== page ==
Whose World is it Actually?

This blog will primarily be about plant and microbiome topics, but for this first post I am going fool around with ideas from evolutionary biology. Evolutionary biology is inherently interconnected to the microbiome and cannot be separated without completely misconceiving the topic as a whole.  I am going to start off with a tangent that may not make sense at first so bear with me.

During my most recent trip to the MET, I turned the corner and was drawn to a painting by Leon Frederic named, “The Three Sisters”. The painting has three red haired girls peeling potatoes wearing the most vibrant red dresses. A shade of red I don’t believe I have seen before. My eyes couldn’t stop looking at this painting. I was irrationally allured like a sailor to a Siren. I wasn’t the only one affected this way. The painting had a small crowd of intrigued people staring at it. I eventually walked away from the painting awestruck and confused. There was no rational reason to act this way. I have never been the type of person to be obsessed with artwork. I don’t have any talent for creating beautiful tangible pieces of art. I do not know much about art history, so that level of appreciation was lost on me. I simply was manipulated by the vibrant red color and my perceived aesthetic pleasure.

As humans, we like to believe we are above primitive manipulations. We shake our head and laugh at the stupidity of the moth that drowned its self in the swimming pool. We aren’t quite as immune to this type of manipulation as most people believe. Take the connection of pollinating insects and vibrantly colored flowers. The conventional evolutionary stance is that pollinating insects are dependent on the nectar and the flowers are dependent on pollination to produce seeds. Thus, they are mutually beneficial to each other. Now let’s flirt with a different point of view on the interaction. Plants for the most part are sessile organisms. They must develop mechanisms to spread seed without physically moving from a confined area. One mechanism is to produce beautifully colored and/or fragrant flowers to attract pollinators. This mechanism specifically manipulates another species to do all the manual labor and the only cost is a little more energy in flower production. The beauty of the flower also manipulates human behavior. We plant them in our landscapes and gardens. We place them in our house. We go out and work to provide our gardens with plant food and pest control measures. We spend our time researching and trading information on how to keep these plants happy. We give the cut flowers as romantic gestures to please our partners. From a human centered perspective, we might see these behaviors as destructive, selfish, and detrimental to ecosystems. They may just be the plants manipulating humans the same way they manipulate bees. This thought made me question my love for hiking. Why are beautiful sights, smells, and weather enough to draw me, a well-educated ecology lover, to the potentially ecologically harmful nature trails. Is it purely for the selfish endorphins, or is there something else behind that drive?

Another opinion I have come across on the internet is the belief that owning pets is selfish. I have also seen many articles and jokes about how cat owners are slaves. Since I own two cats, I would like to expand on this idea. Like the flower situation, we spend an unprecedented amount of resources and time feeding and keeping pets healthy. My boy cat in just 3 years has cost me a couple thousand dollars in vet bills, because he has asthma. While both of my cats make me happy with their love, this is far from the effort it takes on my end to keep them happy. It is a fairly irrational situation. Cats are strange when it comes to domesticated animals, because most people just own a “cat”. It may be a fluffy cat, a silky cat, or a short-hair cat, but for the most part we have not purposefully manipulated much of their gene pool to make them look more attractive. There are a few special breeds  out there but nothing compared to other domesticated animals. They may actually be the pet that has taken advantage of the human’s nurturing nature and access to resources to manipulate us as their slave. Maybe they are the selfish beings in this equation? Maybe the articles and memes are on to something?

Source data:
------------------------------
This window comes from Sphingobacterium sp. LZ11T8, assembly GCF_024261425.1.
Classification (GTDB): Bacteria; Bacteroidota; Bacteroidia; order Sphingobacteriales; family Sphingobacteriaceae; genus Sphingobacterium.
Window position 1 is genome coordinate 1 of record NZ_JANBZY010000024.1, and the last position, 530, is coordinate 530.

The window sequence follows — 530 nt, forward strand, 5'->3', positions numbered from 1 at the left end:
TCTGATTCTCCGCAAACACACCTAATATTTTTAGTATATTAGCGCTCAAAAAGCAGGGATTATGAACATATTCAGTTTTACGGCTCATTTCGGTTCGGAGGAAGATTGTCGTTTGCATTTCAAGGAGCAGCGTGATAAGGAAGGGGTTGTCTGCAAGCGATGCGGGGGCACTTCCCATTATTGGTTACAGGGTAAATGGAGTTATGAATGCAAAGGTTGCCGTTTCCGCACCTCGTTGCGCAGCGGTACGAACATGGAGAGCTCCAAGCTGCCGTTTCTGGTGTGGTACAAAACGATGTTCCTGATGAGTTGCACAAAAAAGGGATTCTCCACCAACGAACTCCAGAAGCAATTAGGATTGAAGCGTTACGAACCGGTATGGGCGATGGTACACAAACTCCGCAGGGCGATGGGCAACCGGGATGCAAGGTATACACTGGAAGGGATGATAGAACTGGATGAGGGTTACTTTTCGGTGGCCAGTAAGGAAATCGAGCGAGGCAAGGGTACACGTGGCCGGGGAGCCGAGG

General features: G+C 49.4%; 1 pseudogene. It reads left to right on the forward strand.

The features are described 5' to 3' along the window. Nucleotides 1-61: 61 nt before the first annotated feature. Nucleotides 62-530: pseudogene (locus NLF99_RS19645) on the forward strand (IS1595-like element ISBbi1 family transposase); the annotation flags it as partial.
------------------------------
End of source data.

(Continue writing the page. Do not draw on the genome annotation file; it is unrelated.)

Now, I don’t want to be misconstrued. I don’t believe humans are the slaves of flowers and cats. I am aware my points are overly simplistic. I do however like to flirt with different ideas about the driving factors of evolution. As a budding scientist, I don’t want to ever be too attached to one idea. I firmly believe that if you can’t change your mind, you aren’t using it. Many serious people like to respond to this with, “don’t be so open-minded that your brain falls out.” My outlook is that flirting with an idea doesn’t mean you forget reality. Imagination is something that many adults forget how to use. When I was a kid I liked to play a game my friends and I called, “wild people”. We acted stranded in the middle of nowhere and had to fight off another group of friends to survive. When it got dark, we went home and were able to understand “wild people” was over. I understood this concept at 8 years old very clearly. It’s sad that some adults cannot reconcile imagination and reality.  Imagination and skepticism are not mutually exclusive concepts.

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